View Full Version : January Issue Teaser

01-22-2014, 10:42 PM

Here's a teaser for our next issue, which is due to be picked up from the printers on Friday. So expect those copies to start heading your way beginning then and into the next week. Normally we get them earlier in the month, but a paper shortage caused an unforeseen delay (if you can believe a paper shortage is possible out here in beautiful BC).

Our first issue of the year is a "something for everyone" issue with plenty of hands-on reviews, a great how-to, and some pretty interesting historical stuff as well. As always, we appreciate you all taking the time to read the magazine and hope you enjoy it.

Here at the office, we're just settling back into the rhythm of daily life and that means ad sales for Dan (so feel free to name-drop Calibre ad nauseum to your preferred retailers/distributors/range operators/industry people for he'd be eminently grateful for the help). However, as some of you may have noticed, relatively new guy Richard's proven himself far more capable at staying on top of the distribution information than we've ever been, so if you want to ensure you get each issue of Calibre's second volume hit up our website at http://www.calibremag.ca and subscribe; he'll make sure you get your copies.


Mad Hatter
01-22-2014, 11:58 PM
Having just recently purchased a Buck Mark .22LR, I'm really looking forward to reading your review!

Mad Hatter
02-02-2014, 01:33 AM
I didn't see a Letters to the Editor page so here we go! I just read your really thorough review of the Browning Buck Mark .22LR. Twice-ish. Mine is the Practical URX version.

So first comment; One inch spread at only 25 yards with a .22 handgun. Ohh Kaay. Guess I need lots more practice. I'm happy to unload all ten rounds into a 8X12 area at that distance!

With regards to the fit and finish comments regarding the slide, unless something is intended to be a sculpture honed to perfection to be put on display, I fully expect imperfections when dealing with tools intended for hard use. To me ruggedness and the ability to withstand hard use are more important. In my opinion, the fit and finish of this pistol is amazing. You want to talk about rough machining, you should see the inside of my CZ 75 SP-01 Tactical. Touted as one of the best SA pistols on the market, it is the practicality of that gun which attracted me to it. It is, after all, a machine. Is there any way to find out exactly what the stainless steel of the barrel is? Whether it's an insert in mild steel or solid 400 series?

With regards to withstanding use, let alone hard use, out of the box and first time at the range, the front sight rail screw came loose and backed out quite a bit. Couldn't figure out why my shots were getting further afield as the session went on. So after cleaning the screws were tightened right back down. Second time at the range both screws came loose to the point that the gun FTEverything. The screws have since been re-set using blue Lock Tite. I haven't shot it since so will be interested in seeming what happens third time out. Other than that I was extremely happy with the performance and accuracy of the gun. While on the topic of the site rail, I find that despite it, I am still able to put the gun into battery using the traditional hand over method. However, I prefer to pull it back from the back on all of my SA pistols.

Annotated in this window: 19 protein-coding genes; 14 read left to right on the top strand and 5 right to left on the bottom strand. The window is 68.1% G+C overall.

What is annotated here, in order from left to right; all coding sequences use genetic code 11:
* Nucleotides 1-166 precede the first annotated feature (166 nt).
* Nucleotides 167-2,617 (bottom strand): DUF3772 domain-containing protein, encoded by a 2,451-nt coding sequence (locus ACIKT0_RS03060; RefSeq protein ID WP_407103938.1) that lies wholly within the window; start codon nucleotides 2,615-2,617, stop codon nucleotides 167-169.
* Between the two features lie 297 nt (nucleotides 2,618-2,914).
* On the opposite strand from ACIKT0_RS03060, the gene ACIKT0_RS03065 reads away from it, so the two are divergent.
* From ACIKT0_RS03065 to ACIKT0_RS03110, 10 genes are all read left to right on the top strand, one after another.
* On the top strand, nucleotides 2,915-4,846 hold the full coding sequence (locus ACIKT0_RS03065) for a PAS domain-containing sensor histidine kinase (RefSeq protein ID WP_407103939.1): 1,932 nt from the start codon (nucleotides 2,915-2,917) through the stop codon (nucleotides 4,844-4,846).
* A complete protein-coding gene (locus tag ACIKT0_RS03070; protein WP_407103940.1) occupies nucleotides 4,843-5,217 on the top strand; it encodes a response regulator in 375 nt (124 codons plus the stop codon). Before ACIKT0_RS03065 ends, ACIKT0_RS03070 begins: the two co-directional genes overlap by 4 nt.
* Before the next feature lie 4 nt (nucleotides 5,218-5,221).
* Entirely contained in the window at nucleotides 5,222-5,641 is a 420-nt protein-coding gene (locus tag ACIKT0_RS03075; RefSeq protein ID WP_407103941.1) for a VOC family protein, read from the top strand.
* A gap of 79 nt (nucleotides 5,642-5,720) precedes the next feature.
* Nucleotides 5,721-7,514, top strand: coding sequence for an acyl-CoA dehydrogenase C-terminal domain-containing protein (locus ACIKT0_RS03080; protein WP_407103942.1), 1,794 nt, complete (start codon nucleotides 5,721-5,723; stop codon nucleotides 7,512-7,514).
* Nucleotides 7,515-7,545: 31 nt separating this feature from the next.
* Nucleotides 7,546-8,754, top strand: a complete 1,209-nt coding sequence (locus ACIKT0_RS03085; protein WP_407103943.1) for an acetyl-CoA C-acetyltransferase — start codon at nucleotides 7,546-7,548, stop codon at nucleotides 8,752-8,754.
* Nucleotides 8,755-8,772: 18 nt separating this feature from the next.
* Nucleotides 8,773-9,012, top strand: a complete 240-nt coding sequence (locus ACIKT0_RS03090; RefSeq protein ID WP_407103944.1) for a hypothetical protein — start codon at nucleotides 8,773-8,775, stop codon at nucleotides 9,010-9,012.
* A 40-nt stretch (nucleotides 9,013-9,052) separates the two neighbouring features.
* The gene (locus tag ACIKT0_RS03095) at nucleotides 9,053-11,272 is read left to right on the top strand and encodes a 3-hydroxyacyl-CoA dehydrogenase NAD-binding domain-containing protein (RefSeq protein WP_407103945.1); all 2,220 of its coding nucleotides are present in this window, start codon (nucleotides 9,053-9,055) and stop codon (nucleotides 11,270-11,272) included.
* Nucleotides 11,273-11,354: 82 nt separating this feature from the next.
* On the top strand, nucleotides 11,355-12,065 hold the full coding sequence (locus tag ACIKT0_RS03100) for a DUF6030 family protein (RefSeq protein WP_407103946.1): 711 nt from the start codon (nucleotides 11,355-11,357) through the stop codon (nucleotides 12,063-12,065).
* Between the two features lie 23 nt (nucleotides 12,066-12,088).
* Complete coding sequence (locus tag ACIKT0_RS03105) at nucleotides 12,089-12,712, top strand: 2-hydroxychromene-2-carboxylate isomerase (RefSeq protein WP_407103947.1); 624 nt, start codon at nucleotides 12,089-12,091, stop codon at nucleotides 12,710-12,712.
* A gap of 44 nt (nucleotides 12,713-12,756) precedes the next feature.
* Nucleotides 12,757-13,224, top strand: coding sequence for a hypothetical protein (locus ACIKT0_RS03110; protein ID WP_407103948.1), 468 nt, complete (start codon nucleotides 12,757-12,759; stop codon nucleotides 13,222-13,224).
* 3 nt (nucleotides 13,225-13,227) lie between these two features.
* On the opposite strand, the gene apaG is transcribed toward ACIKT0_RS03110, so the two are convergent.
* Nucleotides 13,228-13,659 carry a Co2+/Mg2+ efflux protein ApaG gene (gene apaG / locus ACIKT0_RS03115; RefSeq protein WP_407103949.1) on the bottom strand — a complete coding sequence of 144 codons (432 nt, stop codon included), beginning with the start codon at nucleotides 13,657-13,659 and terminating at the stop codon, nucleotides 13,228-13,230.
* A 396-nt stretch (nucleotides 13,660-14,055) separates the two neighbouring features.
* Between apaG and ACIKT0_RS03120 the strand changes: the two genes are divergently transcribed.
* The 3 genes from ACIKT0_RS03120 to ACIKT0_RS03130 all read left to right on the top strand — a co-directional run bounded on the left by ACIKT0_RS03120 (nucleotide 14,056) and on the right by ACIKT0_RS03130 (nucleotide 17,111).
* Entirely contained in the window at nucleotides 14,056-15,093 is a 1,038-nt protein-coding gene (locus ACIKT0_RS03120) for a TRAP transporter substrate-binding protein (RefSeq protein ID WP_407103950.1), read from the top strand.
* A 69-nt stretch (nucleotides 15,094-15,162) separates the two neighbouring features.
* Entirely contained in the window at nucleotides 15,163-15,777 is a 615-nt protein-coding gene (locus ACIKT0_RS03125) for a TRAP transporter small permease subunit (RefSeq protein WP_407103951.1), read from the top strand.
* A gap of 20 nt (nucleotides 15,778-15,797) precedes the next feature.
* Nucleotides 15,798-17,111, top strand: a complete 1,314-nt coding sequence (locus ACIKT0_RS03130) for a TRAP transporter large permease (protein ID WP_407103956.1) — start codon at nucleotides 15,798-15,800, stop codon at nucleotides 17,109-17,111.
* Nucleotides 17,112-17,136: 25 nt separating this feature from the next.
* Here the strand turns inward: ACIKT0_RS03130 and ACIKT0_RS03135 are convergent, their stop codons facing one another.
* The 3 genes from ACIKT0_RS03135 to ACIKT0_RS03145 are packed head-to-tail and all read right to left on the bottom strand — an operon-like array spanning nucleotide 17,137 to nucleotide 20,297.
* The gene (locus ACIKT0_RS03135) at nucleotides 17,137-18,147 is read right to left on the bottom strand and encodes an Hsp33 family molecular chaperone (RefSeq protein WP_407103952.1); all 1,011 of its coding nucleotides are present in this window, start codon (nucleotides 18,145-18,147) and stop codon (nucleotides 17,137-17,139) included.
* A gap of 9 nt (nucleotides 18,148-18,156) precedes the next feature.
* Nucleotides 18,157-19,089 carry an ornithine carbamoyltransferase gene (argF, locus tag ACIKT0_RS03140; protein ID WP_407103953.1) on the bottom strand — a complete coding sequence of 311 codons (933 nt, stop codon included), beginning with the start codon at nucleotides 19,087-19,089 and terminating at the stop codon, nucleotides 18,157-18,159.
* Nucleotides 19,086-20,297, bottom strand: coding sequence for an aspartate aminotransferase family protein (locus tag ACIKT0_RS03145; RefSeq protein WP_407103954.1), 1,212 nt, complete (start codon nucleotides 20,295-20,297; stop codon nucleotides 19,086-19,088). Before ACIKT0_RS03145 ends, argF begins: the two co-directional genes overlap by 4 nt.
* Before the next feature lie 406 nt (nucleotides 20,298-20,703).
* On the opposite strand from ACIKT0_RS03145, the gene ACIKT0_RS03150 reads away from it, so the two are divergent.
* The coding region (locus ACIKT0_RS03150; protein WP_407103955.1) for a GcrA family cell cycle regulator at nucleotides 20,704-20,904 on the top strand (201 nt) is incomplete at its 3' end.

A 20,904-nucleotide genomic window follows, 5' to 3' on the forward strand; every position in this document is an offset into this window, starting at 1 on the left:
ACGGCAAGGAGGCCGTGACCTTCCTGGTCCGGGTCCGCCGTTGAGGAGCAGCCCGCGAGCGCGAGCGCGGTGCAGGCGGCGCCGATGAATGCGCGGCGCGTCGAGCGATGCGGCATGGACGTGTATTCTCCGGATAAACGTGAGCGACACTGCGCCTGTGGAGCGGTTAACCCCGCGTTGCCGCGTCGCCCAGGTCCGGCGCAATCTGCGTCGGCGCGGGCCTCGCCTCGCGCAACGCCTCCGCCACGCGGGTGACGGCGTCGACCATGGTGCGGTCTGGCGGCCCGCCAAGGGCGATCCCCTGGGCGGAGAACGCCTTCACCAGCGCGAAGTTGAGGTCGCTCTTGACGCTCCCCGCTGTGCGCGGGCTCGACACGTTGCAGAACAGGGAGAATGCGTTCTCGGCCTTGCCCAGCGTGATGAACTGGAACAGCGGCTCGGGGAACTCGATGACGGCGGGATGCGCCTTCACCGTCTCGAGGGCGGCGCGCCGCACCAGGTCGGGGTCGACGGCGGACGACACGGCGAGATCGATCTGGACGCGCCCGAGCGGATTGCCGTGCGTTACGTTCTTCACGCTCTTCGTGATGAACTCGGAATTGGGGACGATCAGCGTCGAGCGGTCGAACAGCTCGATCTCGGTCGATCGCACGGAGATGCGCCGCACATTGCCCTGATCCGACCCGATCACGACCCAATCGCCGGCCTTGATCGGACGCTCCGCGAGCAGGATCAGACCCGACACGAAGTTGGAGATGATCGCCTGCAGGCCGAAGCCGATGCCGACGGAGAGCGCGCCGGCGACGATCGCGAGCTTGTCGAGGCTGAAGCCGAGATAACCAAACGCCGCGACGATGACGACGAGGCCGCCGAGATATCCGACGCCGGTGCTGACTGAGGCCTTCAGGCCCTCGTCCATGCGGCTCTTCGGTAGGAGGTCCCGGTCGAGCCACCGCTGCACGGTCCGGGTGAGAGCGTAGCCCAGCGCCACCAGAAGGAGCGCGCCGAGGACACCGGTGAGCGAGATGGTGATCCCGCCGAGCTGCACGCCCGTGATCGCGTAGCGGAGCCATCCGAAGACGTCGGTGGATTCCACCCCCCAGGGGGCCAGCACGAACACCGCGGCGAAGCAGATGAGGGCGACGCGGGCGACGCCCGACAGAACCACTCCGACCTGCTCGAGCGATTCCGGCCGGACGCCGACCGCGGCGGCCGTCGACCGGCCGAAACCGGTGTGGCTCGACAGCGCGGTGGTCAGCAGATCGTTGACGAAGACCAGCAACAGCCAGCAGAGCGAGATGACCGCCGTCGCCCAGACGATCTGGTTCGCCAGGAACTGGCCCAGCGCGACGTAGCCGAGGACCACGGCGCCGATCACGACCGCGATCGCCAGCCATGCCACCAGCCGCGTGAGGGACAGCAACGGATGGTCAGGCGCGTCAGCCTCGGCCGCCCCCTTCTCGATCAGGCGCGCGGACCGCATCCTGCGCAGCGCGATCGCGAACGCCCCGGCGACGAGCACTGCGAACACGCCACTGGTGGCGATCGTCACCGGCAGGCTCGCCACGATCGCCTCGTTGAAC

One thing I noticed during firing is that there is a tendency of the blow back to travel downward through the frame at the trigger and "warm" the trigger finger. Not painfully but definitely noticeably. Someone with sensitive fingers might interpret this as burning. This was surprising considering that the configuration of the slide and ejection port leaves the receiver wide open on three sides to expel the gasses during recoil of the slide. On a related note, if you are a shooter who chooses to stabilize this gun by laying the weak thumb along the frame, you will end up with a black thumb from the blowback.

With regards to the mag release, I am unable to safely actuate it with my right hand on any SA pistol, and so as the slide locks back on the empty mag, I simply move my left hand back, use my left thumb to release the mag, continuing to move down and pull it out and then replace with the full one, repositioning my hand in firing position to use the slide lock to return the gun to battery.

Your comments on plastic components. I hate plastic components on a gun. Save for the grips. My site mount is fortunately metal. However, the first time I broke the gun down I was highly disappointed to find that the firing pin/recoil spring & rod assembly housing is a plastic block. Not impressed at all. When there is a tendency to shoot hundreds of rounds at a time through a .22, it'll be interesting to see how long this part lasts. It has to stand up to the pressure of the recoil and firing pin springs plus take the full brunt of the recoil and return to battery shocks that, well, it remains to be seen.

Otherwise, I love this gun for practice and fun, and use it to warm up and cool down at the range when my main goal is to master my CZ 9mm. I love the feel and balance of it in my hands. I am really very happy that I picked it over my other choices, the S&W M&P22 or Sig Mosquito. I only wish I could find somewhere to shoot tin cans and beer bottles with it. I thoroughly enjoyed your review and thought it was extremely well done. Your magazine is well written and laid out and I look forward to future issues. Thank you for being there for Canadian gun enthusiasts.

My two cents. Thanks for listening.